In last week’s paper, editor Jeffrey Billman wrote about Duke’s refusal to reach an agreement with GoTriangle over the proposed light-rail line, likely dooming the project. On Thursday, Duke announced that it didn’t see the point in mediated negotiations—it was out.
“I’m a general contractor, Duke alum, and Durham resident,” writes Andrew Imlay. “So I carefully read Duke’s explanations of its objections to light rail. After a mere hour on Google, I understood the lay of the land regarding the actual construction risks, their abatement, and research medical centers’ experiences with light rail. Duke’s objections to rail construction are bogus, and Duke knows it—Duke regularly builds high-risk projects like, say, state-of-the-art hospital additions. They know damn well how to manage unusual risks. They are therefore using construction risk, a subject I actually know about, to pretend to the public that light rail presents insurmountable difficulties. In fact, Duke only needs to value the public’s well-being a tiny bit more than Duke values its own pettiest conveniences. Duke’s decision shows who matters and who doesn’t to Duke.”
“By leading on the DOLRT planners and giving years of implicit and explicit support before abandoning them at the altar, Duke comes off as an entitled, selfish jerk indifferent to its community,” adds Chris Brodie. “You can’t deny that Duke is an enclave of entitlement, regardless of its merits. Maybe those merits are why the DOLRT decision feels like such a stab in the back, a jilted-at-the-altar, Charlie-Brown-kicking-the-football feeling. I want to believe the best of Duke; it’s Durham’s biggest asset, bar none. But this bad-faith action suggests I’ve been fooling myself, that at the highest levels, they don’t much care about Durham at all.”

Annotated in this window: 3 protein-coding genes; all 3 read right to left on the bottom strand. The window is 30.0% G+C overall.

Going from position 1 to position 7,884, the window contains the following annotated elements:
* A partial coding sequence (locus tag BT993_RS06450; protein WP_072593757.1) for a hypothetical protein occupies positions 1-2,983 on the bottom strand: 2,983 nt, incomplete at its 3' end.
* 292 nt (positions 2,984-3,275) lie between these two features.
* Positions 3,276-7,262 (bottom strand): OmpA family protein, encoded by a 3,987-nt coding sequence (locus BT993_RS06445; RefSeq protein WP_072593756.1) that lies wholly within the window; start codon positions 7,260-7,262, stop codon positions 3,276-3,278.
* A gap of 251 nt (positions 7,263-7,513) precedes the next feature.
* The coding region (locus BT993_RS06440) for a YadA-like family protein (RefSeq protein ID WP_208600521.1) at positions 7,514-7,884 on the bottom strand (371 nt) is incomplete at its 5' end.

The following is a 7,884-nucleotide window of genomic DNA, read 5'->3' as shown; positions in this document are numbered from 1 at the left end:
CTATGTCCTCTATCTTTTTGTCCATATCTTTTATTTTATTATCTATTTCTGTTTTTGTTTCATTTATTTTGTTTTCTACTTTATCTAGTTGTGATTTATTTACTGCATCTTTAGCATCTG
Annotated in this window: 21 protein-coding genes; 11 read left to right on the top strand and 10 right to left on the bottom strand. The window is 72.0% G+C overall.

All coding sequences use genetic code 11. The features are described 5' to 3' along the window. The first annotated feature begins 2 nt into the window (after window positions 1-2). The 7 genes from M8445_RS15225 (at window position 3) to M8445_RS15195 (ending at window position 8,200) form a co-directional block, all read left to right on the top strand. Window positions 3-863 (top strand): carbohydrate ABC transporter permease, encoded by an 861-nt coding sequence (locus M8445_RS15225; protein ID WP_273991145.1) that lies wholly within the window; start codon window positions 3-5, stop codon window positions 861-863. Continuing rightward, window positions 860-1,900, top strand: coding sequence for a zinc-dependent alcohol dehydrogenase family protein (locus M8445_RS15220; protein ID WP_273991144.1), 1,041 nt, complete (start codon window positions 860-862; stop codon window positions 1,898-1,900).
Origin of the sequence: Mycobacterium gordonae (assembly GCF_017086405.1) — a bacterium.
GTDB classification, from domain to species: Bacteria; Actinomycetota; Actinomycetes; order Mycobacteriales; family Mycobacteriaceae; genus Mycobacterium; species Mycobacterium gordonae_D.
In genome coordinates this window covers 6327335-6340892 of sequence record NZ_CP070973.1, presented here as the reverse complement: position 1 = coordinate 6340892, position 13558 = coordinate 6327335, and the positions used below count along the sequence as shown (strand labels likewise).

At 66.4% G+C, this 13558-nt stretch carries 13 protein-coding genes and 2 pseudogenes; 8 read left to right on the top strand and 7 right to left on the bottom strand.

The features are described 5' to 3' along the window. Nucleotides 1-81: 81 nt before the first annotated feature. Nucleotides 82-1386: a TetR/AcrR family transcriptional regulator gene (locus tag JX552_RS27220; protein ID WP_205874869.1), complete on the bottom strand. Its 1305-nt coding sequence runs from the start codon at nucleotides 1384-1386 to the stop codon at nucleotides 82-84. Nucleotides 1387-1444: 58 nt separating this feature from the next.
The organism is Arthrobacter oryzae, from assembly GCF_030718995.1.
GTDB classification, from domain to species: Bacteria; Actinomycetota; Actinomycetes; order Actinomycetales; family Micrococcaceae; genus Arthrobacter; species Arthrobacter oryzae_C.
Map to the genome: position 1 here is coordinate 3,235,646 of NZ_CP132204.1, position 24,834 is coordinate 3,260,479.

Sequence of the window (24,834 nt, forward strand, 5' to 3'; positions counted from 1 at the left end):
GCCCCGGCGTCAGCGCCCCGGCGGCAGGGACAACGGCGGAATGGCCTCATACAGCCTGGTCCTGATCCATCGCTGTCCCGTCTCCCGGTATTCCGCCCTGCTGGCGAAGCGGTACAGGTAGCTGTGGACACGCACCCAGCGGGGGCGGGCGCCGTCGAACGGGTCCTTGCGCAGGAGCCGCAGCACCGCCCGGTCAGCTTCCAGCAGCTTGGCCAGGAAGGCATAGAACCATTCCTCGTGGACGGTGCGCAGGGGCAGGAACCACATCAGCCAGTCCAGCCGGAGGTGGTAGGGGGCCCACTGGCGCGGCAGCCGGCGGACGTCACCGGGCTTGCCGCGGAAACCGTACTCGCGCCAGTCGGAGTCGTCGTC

“Shame on Duke,” writes John Schelp. “For more than twenty years, Duke has manufactured one excuse after another. Now, suddenly, nearby research buildings will be harmed. Please. Trains roll past hospitals all over this country. The DC Metro subway rumbles right past the NIH campus research buildings—and they’re the largest funder of biomedical research in the world. One must wonder if Duke is opposed to light rail for the same reason Georgetown University was opposed to Metro rail in the 1970s: University officials didn’t want a connection to the other side of DC.”
Jim Doughty, however, argues that the story’s central argument doesn’t hold up: “As an opponent of the Durham-Orange Light Rail plan, I’m grateful to Billman for his acknowledgment that it isn’t a one-sided issue. However, the argument he considers paramount—‘voters approved a sales tax hike to fund light rail’—isn’t that simple. Yes, voters in Durham (2011) and Orange (2012) Counties approved sales tax hikes for transit improvements. I was one of them. Yes, light rail was clearly a focal point of the discussion then. But voters were presented with this picture: The tax would fund both bus and rail improvements. The rail service would be regional, with connections to the Research Triangle Park and Raleigh. Durham County leaders acknowledged the rail commitment shouldn’t happen—and collection of the tax shouldn’t even start—until all three Triangle counties were on board.
“In 2019, we know none of that happened. In 2011 and 2012, voters did not think they were supporting a single fixed line from one university to another. I have serious objections to the project. Mr. Billman and other serious people find reasons to support it. Let’s keep arguing if the need persists. But a ‘defense of democracy’ does not work in this case to sweep all other questions before it.”
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